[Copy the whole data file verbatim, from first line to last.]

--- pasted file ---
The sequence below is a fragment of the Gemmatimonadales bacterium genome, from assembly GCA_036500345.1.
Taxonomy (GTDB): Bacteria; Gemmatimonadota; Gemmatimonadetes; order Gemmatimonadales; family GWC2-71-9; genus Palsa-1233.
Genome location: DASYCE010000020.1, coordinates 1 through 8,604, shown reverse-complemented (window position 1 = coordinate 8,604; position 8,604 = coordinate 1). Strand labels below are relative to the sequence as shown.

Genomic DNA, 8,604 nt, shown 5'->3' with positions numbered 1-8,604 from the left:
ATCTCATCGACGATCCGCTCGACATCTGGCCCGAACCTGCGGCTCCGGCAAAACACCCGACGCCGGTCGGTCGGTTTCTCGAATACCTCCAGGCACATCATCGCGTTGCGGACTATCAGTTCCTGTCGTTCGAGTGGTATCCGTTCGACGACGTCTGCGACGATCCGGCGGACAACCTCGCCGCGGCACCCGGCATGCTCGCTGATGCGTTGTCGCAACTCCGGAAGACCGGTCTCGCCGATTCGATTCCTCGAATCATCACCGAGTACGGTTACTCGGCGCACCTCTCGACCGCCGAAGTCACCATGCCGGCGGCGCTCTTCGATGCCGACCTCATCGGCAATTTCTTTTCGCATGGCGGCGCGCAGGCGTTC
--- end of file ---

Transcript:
The sequence below is a fragment of the Gemmatimonadales bacterium genome, from assembly GCA_036500345.1.
Taxonomy (GTDB): Bacteria; Gemmatimonadota; Gemmatimonadetes; order Gemmatimonadales; family GWC2-71-9; genus Palsa-1233.
Genome location: DASYCE010000020.1, coordinates 1 through 8,604, shown reverse-complemented (window position 1 = coordinate 8,604; position 8,604 = coordinate 1). Strand labels below are relative to the sequence as shown.

Genomic DNA, 8,604 nt, shown 5'->3' with positions numbered 1-8,604 from the left:
ATCTCATCGACGATCCGCTCGACATCTGGCCCGAACCTGCGGCTCCGGCAAAACACCCGACGCCGGTCGGTCGGTTTCTCGAATACCTCCAGGCACATCATCGCGTTGCGGACTATCAGTTCCTGTCGTTCGAGTGGTATCCGTTCGACGACGTCTGCGACGATCCGGCGGACAACCTCGCCGCGGCACCCGGCATGCTCGCTGATGCGTTGTCGCAACTCCGGAAGACCGGTCTCGCCGATTCGATTCCTCGAATCATCACCGAGTACGGTTACTCGGCGCACCTCTCGACCGCCGAAGTCACCATGCCGGCGGCGCTCTTCGATGCCGACCTCATCGGCAATTTCTTTTCGCATGGCGGCGCGCAGGCGTTC